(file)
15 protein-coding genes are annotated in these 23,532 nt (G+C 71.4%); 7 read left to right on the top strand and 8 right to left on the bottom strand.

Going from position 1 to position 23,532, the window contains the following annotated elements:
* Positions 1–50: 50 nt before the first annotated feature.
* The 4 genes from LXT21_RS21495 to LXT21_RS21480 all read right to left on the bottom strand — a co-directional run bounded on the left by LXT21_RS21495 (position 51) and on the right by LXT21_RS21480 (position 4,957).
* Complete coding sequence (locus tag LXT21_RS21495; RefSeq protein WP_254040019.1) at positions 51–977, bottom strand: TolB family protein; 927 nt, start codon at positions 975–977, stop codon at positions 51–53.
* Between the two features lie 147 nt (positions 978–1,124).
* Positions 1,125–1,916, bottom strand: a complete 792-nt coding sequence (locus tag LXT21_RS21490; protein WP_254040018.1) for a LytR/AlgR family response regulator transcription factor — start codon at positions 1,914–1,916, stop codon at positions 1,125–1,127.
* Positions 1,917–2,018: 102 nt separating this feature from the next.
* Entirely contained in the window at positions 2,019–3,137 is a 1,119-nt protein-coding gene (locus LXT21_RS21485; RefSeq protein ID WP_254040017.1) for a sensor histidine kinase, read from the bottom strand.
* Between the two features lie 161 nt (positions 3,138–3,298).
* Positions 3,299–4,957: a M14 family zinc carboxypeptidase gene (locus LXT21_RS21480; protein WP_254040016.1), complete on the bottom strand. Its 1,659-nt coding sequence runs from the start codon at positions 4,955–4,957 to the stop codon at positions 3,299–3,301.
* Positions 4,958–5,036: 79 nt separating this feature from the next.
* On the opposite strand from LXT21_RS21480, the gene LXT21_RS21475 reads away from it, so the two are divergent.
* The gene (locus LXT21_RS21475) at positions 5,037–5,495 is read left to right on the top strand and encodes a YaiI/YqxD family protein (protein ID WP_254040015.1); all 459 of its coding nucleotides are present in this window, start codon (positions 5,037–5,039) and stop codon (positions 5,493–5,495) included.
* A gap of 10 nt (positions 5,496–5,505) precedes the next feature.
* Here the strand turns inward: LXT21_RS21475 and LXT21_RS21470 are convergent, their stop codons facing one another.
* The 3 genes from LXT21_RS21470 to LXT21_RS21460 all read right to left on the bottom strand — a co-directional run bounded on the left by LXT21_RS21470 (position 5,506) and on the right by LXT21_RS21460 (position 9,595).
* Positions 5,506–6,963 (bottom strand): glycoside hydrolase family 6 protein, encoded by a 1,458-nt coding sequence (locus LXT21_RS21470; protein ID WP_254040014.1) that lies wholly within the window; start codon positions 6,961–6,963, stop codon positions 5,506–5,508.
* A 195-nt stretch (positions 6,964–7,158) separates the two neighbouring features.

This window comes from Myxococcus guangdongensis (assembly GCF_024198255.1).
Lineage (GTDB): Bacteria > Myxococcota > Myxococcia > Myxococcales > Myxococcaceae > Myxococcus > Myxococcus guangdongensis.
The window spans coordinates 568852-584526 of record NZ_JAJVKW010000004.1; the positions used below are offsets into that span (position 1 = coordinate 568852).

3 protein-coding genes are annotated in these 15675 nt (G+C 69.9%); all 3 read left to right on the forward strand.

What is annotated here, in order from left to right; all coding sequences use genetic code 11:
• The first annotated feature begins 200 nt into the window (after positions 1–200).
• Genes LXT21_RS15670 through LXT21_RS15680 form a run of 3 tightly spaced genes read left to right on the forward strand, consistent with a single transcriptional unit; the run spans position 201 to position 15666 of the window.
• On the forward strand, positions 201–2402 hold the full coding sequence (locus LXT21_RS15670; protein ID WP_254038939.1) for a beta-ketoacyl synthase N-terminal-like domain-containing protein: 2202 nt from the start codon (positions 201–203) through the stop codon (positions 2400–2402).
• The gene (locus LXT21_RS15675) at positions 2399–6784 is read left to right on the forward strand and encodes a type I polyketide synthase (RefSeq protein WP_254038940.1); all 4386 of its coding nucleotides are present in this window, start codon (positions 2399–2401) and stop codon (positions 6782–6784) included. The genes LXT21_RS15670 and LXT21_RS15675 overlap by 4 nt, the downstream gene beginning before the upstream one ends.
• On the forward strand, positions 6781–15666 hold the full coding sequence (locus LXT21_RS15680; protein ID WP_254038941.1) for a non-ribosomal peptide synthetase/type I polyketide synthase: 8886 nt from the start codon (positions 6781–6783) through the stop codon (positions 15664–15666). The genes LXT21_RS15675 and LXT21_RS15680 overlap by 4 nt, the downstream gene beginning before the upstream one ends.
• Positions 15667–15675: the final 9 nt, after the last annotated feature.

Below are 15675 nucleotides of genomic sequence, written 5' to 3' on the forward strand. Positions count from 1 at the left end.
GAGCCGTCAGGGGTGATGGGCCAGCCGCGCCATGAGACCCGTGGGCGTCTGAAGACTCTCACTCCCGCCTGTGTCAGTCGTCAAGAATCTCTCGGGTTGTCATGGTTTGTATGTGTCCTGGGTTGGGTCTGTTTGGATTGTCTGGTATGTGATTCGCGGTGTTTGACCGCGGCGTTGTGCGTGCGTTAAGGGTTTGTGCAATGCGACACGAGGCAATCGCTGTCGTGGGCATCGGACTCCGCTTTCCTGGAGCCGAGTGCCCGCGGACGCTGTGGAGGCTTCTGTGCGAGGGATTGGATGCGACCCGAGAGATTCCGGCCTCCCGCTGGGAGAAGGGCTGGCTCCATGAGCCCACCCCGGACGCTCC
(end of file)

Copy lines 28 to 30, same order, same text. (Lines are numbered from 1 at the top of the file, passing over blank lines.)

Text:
• The gene (locus LXT21_RS15675) at positions 2399–6784 is read left to right on the forward strand and encodes a type I polyketide synthase (RefSeq protein WP_254038940.1); all 4386 of its coding nucleotides are present in this window, start codon (positions 2399–2401) and stop codon (positions 6782–6784) included. The genes LXT21_RS15670 and LXT21_RS15675 overlap by 4 nt, the downstream gene beginning before the upstream one ends.
• On the forward strand, positions 6781–15666 hold the full coding sequence (locus LXT21_RS15680; protein ID WP_254038941.1) for a non-ribosomal peptide synthetase/type I polyketide synthase: 8886 nt from the start codon (positions 6781–6783) through the stop codon (positions 15664–15666). The genes LXT21_RS15675 and LXT21_RS15680 overlap by 4 nt, the downstream gene beginning before the upstream one ends.
• Positions 15667–15675: the final 9 nt, after the last annotated feature.